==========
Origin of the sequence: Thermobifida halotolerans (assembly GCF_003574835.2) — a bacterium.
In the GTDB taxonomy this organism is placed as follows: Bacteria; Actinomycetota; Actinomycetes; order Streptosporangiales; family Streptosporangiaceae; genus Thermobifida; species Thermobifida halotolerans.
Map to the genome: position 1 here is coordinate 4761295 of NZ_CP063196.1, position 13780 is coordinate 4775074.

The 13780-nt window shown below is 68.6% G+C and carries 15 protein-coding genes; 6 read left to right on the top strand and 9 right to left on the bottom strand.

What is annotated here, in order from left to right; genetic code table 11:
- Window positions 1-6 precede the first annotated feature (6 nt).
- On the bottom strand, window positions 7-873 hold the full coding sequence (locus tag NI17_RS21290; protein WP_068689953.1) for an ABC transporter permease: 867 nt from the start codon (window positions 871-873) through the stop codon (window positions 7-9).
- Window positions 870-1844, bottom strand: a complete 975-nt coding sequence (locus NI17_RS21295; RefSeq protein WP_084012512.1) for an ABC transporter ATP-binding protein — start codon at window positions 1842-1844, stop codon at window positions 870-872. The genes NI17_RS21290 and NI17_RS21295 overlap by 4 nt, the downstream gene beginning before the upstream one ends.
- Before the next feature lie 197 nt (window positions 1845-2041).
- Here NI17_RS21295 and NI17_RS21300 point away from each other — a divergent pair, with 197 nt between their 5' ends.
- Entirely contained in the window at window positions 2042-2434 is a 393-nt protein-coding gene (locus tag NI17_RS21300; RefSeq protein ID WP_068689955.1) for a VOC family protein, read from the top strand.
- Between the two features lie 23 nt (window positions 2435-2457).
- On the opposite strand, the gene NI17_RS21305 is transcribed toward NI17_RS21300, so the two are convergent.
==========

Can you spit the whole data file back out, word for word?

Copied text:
Origin of the sequence: Thermobifida halotolerans (assembly GCF_003574835.2) — a bacterium.
In the GTDB taxonomy this organism is placed as follows: Bacteria; Actinomycetota; Actinomycetes; order Streptosporangiales; family Streptosporangiaceae; genus Thermobifida; species Thermobifida halotolerans.
Map to the genome: position 1 here is coordinate 4761295 of NZ_CP063196.1, position 13780 is coordinate 4775074.

The 13780-nt window shown below is 68.6% G+C and carries 15 protein-coding genes; 6 read left to right on the top strand and 9 right to left on the bottom strand.

What is annotated here, in order from left to right; genetic code table 11:
- Window positions 1-6 precede the first annotated feature (6 nt).
- On the bottom strand, window positions 7-873 hold the full coding sequence (locus tag NI17_RS21290; protein WP_068689953.1) for an ABC transporter permease: 867 nt from the start codon (window positions 871-873) through the stop codon (window positions 7-9).
- Window positions 870-1844, bottom strand: a complete 975-nt coding sequence (locus NI17_RS21295; RefSeq protein WP_084012512.1) for an ABC transporter ATP-binding protein — start codon at window positions 1842-1844, stop codon at window positions 870-872. The genes NI17_RS21290 and NI17_RS21295 overlap by 4 nt, the downstream gene beginning before the upstream one ends.
- Before the next feature lie 197 nt (window positions 1845-2041).
- Here NI17_RS21295 and NI17_RS21300 point away from each other — a divergent pair, with 197 nt between their 5' ends.
- Entirely contained in the window at window positions 2042-2434 is a 393-nt protein-coding gene (locus tag NI17_RS21300; RefSeq protein ID WP_068689955.1) for a VOC family protein, read from the top strand.
- Between the two features lie 23 nt (window positions 2435-2457).
- On the opposite strand, the gene NI17_RS21305 is transcribed toward NI17_RS21300, so the two are convergent.